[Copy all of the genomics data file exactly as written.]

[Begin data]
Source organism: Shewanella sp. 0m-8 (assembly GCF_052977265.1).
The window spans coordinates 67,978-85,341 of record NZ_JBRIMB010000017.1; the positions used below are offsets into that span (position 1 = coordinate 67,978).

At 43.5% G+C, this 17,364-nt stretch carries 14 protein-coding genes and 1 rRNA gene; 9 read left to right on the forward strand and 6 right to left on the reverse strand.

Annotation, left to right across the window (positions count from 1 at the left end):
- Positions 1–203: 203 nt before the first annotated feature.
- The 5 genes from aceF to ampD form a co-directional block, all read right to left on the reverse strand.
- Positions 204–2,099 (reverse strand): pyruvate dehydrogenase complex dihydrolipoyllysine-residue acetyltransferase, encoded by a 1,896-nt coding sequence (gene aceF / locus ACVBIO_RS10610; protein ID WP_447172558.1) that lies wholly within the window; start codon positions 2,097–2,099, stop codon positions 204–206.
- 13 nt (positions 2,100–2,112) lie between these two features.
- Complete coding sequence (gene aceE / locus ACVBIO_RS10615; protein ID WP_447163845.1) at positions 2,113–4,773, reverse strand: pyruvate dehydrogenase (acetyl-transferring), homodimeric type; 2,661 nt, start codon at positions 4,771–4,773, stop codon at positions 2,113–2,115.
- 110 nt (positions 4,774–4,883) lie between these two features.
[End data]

Source organism: Shewanella sp. 0m-8 (assembly GCF_052977265.1).
The window spans coordinates 67,978-85,341 of record NZ_JBRIMB010000017.1; the positions used below are offsets into that span (position 1 = coordinate 67,978).

At 43.5% G+C, this 17,364-nt stretch carries 14 protein-coding genes and 1 rRNA gene; 9 read left to right on the forward strand and 6 right to left on the reverse strand.

Annotation, left to right across the window (positions count from 1 at the left end):
- Positions 1–203: 203 nt before the first annotated feature.
- The 5 genes from aceF to ampD form a co-directional block, all read right to left on the reverse strand.
- Positions 204–2,099 (reverse strand): pyruvate dehydrogenase complex dihydrolipoyllysine-residue acetyltransferase, encoded by a 1,896-nt coding sequence (gene aceF / locus ACVBIO_RS10610; protein ID WP_447172558.1) that lies wholly within the window; start codon positions 2,097–2,099, stop codon positions 204–206.
- 13 nt (positions 2,100–2,112) lie between these two features.
- Complete coding sequence (gene aceE / locus ACVBIO_RS10615; protein ID WP_447163845.1) at positions 2,113–4,773, reverse strand: pyruvate dehydrogenase (acetyl-transferring), homodimeric type; 2,661 nt, start codon at positions 4,771–4,773, stop codon at positions 2,113–2,115.
- 110 nt (positions 4,774–4,883) lie between these two features.